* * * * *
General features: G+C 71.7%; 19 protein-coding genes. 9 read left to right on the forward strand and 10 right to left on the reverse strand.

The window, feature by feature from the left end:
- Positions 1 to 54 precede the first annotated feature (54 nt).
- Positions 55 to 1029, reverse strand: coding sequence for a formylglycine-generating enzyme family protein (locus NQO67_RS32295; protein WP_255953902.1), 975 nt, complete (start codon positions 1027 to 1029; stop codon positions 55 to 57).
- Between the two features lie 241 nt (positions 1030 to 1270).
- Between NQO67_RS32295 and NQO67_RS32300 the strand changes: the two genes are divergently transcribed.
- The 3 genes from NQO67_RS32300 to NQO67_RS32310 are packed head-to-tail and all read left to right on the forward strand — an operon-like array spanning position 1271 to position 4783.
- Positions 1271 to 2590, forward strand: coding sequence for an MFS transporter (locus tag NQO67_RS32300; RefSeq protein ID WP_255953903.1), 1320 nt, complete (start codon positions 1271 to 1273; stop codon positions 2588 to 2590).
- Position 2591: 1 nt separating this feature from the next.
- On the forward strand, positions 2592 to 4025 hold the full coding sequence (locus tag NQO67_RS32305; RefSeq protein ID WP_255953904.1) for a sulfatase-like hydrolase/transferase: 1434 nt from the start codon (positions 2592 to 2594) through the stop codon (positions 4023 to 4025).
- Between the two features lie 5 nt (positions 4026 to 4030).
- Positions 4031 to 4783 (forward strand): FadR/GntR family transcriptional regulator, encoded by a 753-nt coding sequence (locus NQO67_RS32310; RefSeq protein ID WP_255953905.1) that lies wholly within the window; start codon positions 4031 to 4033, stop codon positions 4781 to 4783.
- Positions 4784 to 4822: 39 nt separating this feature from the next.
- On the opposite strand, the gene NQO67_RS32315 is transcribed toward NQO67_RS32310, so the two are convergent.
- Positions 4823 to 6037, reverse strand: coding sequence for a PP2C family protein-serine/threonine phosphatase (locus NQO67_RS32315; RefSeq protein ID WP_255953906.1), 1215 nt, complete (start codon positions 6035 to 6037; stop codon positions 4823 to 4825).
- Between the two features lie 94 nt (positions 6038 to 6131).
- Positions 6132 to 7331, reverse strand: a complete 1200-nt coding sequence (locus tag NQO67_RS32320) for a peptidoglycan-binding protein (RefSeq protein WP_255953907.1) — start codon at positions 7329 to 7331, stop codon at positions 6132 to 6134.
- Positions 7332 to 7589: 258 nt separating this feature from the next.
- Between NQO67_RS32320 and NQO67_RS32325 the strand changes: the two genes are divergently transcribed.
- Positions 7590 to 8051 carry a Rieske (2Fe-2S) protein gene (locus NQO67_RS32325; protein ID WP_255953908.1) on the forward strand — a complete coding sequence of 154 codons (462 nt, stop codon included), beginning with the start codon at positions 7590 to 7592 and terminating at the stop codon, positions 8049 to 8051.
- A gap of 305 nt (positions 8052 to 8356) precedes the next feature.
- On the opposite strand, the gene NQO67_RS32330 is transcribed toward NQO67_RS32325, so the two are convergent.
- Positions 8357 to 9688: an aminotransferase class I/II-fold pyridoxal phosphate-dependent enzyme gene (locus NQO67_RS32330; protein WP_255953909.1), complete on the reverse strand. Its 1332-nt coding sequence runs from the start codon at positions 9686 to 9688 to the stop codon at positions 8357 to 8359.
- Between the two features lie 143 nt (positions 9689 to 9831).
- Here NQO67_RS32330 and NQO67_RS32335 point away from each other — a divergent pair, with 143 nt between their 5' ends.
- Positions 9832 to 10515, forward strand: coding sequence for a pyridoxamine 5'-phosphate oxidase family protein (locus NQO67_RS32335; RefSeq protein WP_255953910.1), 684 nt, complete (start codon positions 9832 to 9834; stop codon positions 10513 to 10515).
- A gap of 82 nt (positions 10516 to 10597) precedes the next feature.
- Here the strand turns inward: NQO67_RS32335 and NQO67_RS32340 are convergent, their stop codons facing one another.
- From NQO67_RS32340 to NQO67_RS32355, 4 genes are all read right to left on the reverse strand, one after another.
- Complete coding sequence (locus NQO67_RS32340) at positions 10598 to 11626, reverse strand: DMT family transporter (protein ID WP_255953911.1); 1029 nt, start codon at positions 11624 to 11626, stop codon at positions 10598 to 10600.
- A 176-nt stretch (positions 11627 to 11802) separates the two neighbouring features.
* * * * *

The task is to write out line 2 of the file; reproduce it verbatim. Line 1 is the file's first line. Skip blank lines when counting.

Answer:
The window, feature by feature from the left end: